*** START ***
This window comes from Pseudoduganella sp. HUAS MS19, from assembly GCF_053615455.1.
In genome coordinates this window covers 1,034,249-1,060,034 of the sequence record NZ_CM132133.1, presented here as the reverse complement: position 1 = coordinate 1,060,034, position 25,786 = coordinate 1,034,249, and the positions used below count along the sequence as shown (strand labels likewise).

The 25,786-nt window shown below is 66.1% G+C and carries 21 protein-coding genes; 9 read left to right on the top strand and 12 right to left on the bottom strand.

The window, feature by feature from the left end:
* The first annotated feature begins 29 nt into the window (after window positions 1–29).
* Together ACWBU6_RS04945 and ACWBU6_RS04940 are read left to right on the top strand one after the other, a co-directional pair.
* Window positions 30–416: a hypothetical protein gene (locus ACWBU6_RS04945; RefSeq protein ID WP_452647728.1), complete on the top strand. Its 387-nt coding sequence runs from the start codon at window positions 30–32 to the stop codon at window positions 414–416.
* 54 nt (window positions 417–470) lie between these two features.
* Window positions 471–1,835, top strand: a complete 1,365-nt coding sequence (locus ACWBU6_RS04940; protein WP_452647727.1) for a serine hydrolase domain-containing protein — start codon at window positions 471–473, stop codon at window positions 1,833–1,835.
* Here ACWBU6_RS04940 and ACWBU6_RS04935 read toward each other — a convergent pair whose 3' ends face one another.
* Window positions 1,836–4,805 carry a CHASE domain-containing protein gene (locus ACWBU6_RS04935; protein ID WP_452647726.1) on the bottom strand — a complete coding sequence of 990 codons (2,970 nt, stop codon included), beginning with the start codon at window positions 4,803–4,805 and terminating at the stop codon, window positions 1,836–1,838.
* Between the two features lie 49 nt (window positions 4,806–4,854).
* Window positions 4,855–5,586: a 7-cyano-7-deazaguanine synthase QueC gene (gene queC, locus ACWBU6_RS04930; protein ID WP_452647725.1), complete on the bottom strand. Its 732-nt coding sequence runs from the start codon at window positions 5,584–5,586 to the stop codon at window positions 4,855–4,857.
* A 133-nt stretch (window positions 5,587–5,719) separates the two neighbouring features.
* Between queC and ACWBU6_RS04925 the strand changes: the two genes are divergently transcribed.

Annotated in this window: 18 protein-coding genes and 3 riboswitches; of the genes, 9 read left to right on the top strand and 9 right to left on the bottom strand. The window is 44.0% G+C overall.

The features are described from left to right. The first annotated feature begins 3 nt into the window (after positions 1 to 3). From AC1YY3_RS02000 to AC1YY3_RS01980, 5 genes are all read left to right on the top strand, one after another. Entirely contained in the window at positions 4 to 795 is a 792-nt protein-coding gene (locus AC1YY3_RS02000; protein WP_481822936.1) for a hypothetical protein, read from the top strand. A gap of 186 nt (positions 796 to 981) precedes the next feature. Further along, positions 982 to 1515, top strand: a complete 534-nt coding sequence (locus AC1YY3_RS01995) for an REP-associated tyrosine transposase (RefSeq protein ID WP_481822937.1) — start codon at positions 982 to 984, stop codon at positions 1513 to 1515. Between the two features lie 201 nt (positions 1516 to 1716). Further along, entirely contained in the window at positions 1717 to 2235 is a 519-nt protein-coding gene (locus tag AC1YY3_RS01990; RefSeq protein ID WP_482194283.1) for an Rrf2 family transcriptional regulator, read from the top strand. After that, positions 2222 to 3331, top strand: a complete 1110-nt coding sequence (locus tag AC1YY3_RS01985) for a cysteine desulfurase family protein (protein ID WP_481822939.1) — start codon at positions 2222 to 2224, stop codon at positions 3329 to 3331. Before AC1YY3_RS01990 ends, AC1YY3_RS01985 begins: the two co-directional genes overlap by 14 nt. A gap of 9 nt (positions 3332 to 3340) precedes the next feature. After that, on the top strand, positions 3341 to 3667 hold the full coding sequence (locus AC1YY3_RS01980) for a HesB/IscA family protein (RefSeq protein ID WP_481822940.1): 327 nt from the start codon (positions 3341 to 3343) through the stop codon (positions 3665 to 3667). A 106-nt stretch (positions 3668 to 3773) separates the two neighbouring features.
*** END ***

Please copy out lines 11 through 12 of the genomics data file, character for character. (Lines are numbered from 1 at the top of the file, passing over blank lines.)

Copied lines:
* Window positions 1,836–4,805 carry a CHASE domain-containing protein gene (locus ACWBU6_RS04935; protein ID WP_452647726.1) on the bottom strand — a complete coding sequence of 990 codons (2,970 nt, stop codon included), beginning with the start codon at window positions 4,803–4,805 and terminating at the stop codon, window positions 1,836–1,838.
* Between the two features lie 49 nt (window positions 4,806–4,854).